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New York - Naomi Campbell's swagger is what powers her runway strut, and it's unlikely another few uncomfortable days of attention over her testimony in the Charles Taylor war-crimes trial will change that.
She has shaken off arrests, bad press, phone-throwing and airport tantrums - and continues to work, most recently as the face of socialite designer Dennis Basso.
In fact, at age 40, she's still very much in demand.
That's because no one rocks a runway like Campbell. When she steps on a catwalk, the audience is mesmerized, not only by her striking beauty but also a confidence without chink.
People can't take their eyes off the woman, who has posed on the cover of Vogue seven times, represented Ralph Lauren and Louis Vuitton, and donned Victoria's Secret wings.
But can the industry that props up her supermodel status turn a blind eye to the "blood diamond" allegation made at the former Liberian president's Hague trial, where he's accused of trading in tainted gems used to finance wars in exchange for supporting rebels in Sierra Leone in a bloody 11-year civil war that ended in 2002.
Both Campbell's former agent, Carole White, who is separately suing Campbell for breach of contract, and actress and activist Mia Farrow claimed in court that Taylor gave at least one diamond to the model.
Reluctantly, Campbell appeared last week as a witness under subpoena.
She said she did receive a package of "very small, dirty-looking stones" after a dinner at Nelson Mandela's presidential mansion in 1997, but that she didn't know the nature or value of the stones, nor who was sending her the gift.
Ultimately, the diamonds were donated to the Mandela children's charity.
Campbell issued a statement Tuesday: "I've no motive here. Nothing to gain. I am a black woman who has and will always support good causes especially relating to Africa. I've never taken any of the jobs offered to me, over my 25 years as a model, from companies that were for apartheid in South Africa."
Campbell also stressed that the incident happened 13 years ago and that her version of events varied only slightly from Farrow.
"She (Campbell) was not on trial in the Hague and was as helpful towards the court as she could be," added the statement released by her public relations agency.
Whether the allegations prove true or not, the mere suggestion that Campbell handled a conflict diamond likely makes her poison to the fine jewellery industry, said Sally Morrison, the director of the Diamond Information Centre, an umbrella trade organisation.
"I think this time it's different because whatever controversy Naomi Campbell has had - allegedly throwing a cell phone at an assistant's head or whatever - have been `misdemeanours.' ... The allegations around Charles Taylor involve such abuse of human rights, cruelty, violence and illicit war, it's just another level, another magnitude," Morrison said.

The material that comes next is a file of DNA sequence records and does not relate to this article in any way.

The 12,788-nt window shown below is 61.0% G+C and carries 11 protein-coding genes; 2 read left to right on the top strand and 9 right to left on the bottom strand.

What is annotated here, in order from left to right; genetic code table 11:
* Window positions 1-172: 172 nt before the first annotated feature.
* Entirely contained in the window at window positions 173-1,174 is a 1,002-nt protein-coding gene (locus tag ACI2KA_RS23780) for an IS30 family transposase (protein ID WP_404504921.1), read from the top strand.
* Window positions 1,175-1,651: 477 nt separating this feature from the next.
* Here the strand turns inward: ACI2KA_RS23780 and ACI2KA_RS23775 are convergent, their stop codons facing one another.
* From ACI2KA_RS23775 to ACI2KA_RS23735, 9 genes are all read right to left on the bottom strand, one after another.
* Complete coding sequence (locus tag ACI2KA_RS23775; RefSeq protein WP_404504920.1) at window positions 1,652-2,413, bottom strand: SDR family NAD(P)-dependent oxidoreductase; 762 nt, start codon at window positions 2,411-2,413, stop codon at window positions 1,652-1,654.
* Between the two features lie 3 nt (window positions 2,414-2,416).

"It might not be her fault, she might not have done anything wrong - it might only be by association - but working with her would be a step backward for the industry that has worked so hard to address the issue of conflict diamonds."
London-based celebrity publicist Max Clifford, who does not work with the model, said Campbell was likely to come out of the Taylor trial looking bad, but that it wouldn't hurt her career overall.
"It's always going to be difficult for her, because the British media don't like her. And then you've got Mia Farrow and the PA (Carole White) both making it clear that she is being economical with the truth," Clifford said, adding that Campbell's own performance on the stand was "OK".
Campbell has contended with image issues practically since she first stepped in front of a camera, back in her late '80s-early '90s glory days when she, along with Christy Turlington and Linda Evangelista - "The Trinity" - were rumoured to not get out of bed for less than $10 000 a day.
She has acknowledged past drug addiction and said on "The Oprah Winfrey Show" earlier this year that she struggled with anger management and abandonment issues.
She has plead guilty in two assault cases and another incident in which she cursed and kicked two police officers at London's Heathrow airport.
Yet, she remains one of the world's most recognisable and popular models.
It's not like the fashion industry hasn't forgiven its favourite faces before: Five years ago, Kate Moss' photo allegedly snorting cocaine appeared in a tabloid newspaper and some started writing her off.
This year, Forbes ranked Moss as the third top-earning model.
Campbell succeeded Moss just a few years ago in the coveted Yves Saint Laurent campaign.
Last February, when she co-ordinated the Fashion for Relief charity runway show to benefit the earthquake victims in Haiti, designers, celebrities and other models lined up to participate.
The media, especially the British media, isn't always kind to her, but, said Clifford, she has enjoyed a very successful career.
Media antipathy to Campbell stretches back many years. "She doesn't have a lot of time for them (the media) and she seems to be someone who's got a very short fuse," Clifford said.
Larger than life
"It's not a combination that works very well."
The public hasn't fully turned on her, though.
"She is one of those larger than life characters - there's always some drama around Naomi Campbell - and we all love to read about her and gossip about her and we almost expect drama from her," observes Morrison.
Taylor's trial will be out of the headlines soon enough, she adds.
"Look, this is a culture with a very, very short attention span. In England, we say, `Today's newspaper wraps tomorrow's fish and chips."'
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